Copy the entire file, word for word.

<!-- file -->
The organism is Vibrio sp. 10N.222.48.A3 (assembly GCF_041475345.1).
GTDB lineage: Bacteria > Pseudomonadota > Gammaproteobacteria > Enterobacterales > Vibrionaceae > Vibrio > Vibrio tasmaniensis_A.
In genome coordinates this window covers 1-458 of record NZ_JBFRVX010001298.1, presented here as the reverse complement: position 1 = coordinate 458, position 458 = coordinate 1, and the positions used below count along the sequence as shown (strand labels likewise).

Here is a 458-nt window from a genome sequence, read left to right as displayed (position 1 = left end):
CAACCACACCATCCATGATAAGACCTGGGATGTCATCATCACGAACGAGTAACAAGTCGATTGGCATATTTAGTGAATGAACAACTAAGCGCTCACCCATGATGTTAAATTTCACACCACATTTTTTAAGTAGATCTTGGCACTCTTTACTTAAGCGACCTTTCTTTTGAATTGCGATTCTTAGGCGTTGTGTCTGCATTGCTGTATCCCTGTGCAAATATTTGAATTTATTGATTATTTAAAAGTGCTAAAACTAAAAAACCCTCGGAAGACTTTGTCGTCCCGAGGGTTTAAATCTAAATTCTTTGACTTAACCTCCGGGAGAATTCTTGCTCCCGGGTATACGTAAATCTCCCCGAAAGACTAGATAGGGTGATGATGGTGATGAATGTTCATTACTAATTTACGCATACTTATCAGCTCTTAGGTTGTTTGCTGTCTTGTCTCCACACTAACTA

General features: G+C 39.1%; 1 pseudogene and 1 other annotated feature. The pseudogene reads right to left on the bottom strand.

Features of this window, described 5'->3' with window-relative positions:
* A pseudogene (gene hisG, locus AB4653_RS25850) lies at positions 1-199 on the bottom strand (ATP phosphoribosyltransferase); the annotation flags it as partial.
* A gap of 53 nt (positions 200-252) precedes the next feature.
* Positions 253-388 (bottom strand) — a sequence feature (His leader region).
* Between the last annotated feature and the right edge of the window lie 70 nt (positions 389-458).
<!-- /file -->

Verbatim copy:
The organism is Vibrio sp. 10N.222.48.A3 (assembly GCF_041475345.1).
GTDB lineage: Bacteria > Pseudomonadota > Gammaproteobacteria > Enterobacterales > Vibrionaceae > Vibrio > Vibrio tasmaniensis_A.
In genome coordinates this window covers 1-458 of record NZ_JBFRVX010001298.1, presented here as the reverse complement: position 1 = coordinate 458, position 458 = coordinate 1, and the positions used below count along the sequence as shown (strand labels likewise).

Here is a 458-nt window from a genome sequence, read left to right as displayed (position 1 = left end):
CAACCACACCATCCATGATAAGACCTGGGATGTCATCATCACGAACGAGTAACAAGTCGATTGGCATATTTAGTGAATGAACAACTAAGCGCTCACCCATGATGTTAAATTTCACACCACATTTTTTAAGTAGATCTTGGCACTCTTTACTTAAGCGACCTTTCTTTTGAATTGCGATTCTTAGGCGTTGTGTCTGCATTGCTGTATCCCTGTGCAAATATTTGAATTTATTGATTATTTAAAAGTGCTAAAACTAAAAAACCCTCGGAAGACTTTGTCGTCCCGAGGGTTTAAATCTAAATTCTTTGACTTAACCTCCGGGAGAATTCTTGCTCCCGGGTATACGTAAATCTCCCCGAAAGACTAGATAGGGTGATGATGGTGATGAATGTTCATTACTAATTTACGCATACTTATCAGCTCTTAGGTTGTTTGCTGTCTTGTCTCCACACTAACTA

General features: G+C 39.1%; 1 pseudogene and 1 other annotated feature. The pseudogene reads right to left on the bottom strand.

Features of this window, described 5'->3' with window-relative positions:
* A pseudogene (gene hisG, locus AB4653_RS25850) lies at positions 1-199 on the bottom strand (ATP phosphoribosyltransferase); the annotation flags it as partial.
* A gap of 53 nt (positions 200-252) precedes the next feature.
* Positions 253-388 (bottom strand) — a sequence feature (His leader region).
* Between the last annotated feature and the right edge of the window lie 70 nt (positions 389-458).